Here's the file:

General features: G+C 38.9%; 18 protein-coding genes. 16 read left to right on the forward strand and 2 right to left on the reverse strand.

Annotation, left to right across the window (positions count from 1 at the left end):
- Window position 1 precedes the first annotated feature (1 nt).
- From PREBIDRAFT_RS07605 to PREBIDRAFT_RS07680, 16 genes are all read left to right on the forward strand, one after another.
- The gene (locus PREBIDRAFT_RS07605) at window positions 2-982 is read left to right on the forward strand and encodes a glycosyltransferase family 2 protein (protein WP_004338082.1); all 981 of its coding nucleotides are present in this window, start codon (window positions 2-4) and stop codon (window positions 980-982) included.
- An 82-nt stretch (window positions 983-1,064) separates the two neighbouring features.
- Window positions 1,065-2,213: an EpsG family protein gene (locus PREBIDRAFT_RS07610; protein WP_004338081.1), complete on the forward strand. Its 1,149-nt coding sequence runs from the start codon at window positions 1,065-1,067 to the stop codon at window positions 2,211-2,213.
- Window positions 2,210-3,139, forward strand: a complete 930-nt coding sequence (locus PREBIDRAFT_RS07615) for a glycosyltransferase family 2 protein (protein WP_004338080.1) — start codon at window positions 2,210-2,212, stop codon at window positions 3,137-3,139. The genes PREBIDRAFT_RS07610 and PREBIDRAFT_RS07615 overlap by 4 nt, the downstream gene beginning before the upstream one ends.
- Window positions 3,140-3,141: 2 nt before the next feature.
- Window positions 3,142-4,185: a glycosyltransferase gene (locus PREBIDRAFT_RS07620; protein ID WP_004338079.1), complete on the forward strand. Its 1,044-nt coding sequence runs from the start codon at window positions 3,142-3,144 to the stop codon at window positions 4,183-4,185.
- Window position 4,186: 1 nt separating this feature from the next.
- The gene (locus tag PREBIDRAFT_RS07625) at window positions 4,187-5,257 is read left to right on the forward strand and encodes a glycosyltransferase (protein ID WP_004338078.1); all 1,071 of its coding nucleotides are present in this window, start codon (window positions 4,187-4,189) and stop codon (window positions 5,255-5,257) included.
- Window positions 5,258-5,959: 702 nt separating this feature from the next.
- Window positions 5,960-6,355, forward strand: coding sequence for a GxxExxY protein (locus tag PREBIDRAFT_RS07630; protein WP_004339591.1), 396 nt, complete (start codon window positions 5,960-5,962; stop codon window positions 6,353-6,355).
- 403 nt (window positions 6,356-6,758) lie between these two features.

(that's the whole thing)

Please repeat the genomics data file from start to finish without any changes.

General features: G+C 38.9%; 18 protein-coding genes. 16 read left to right on the forward strand and 2 right to left on the reverse strand.

Annotation, left to right across the window (positions count from 1 at the left end):
- Window position 1 precedes the first annotated feature (1 nt).
- From PREBIDRAFT_RS07605 to PREBIDRAFT_RS07680, 16 genes are all read left to right on the forward strand, one after another.
- The gene (locus PREBIDRAFT_RS07605) at window positions 2-982 is read left to right on the forward strand and encodes a glycosyltransferase family 2 protein (protein WP_004338082.1); all 981 of its coding nucleotides are present in this window, start codon (window positions 2-4) and stop codon (window positions 980-982) included.
- An 82-nt stretch (window positions 983-1,064) separates the two neighbouring features.
- Window positions 1,065-2,213: an EpsG family protein gene (locus PREBIDRAFT_RS07610; protein WP_004338081.1), complete on the forward strand. Its 1,149-nt coding sequence runs from the start codon at window positions 1,065-1,067 to the stop codon at window positions 2,211-2,213.
- Window positions 2,210-3,139, forward strand: a complete 930-nt coding sequence (locus PREBIDRAFT_RS07615) for a glycosyltransferase family 2 protein (protein WP_004338080.1) — start codon at window positions 2,210-2,212, stop codon at window positions 3,137-3,139. The genes PREBIDRAFT_RS07610 and PREBIDRAFT_RS07615 overlap by 4 nt, the downstream gene beginning before the upstream one ends.
- Window positions 3,140-3,141: 2 nt before the next feature.
- Window positions 3,142-4,185: a glycosyltransferase gene (locus PREBIDRAFT_RS07620; protein ID WP_004338079.1), complete on the forward strand. Its 1,044-nt coding sequence runs from the start codon at window positions 3,142-3,144 to the stop codon at window positions 4,183-4,185.
- Window position 4,186: 1 nt separating this feature from the next.
- The gene (locus tag PREBIDRAFT_RS07625) at window positions 4,187-5,257 is read left to right on the forward strand and encodes a glycosyltransferase (protein ID WP_004338078.1); all 1,071 of its coding nucleotides are present in this window, start codon (window positions 4,187-4,189) and stop codon (window positions 5,255-5,257) included.
- Window positions 5,258-5,959: 702 nt separating this feature from the next.
- Window positions 5,960-6,355, forward strand: coding sequence for a GxxExxY protein (locus tag PREBIDRAFT_RS07630; protein WP_004339591.1), 396 nt, complete (start codon window positions 5,960-5,962; stop codon window positions 6,353-6,355).
- 403 nt (window positions 6,356-6,758) lie between these two features.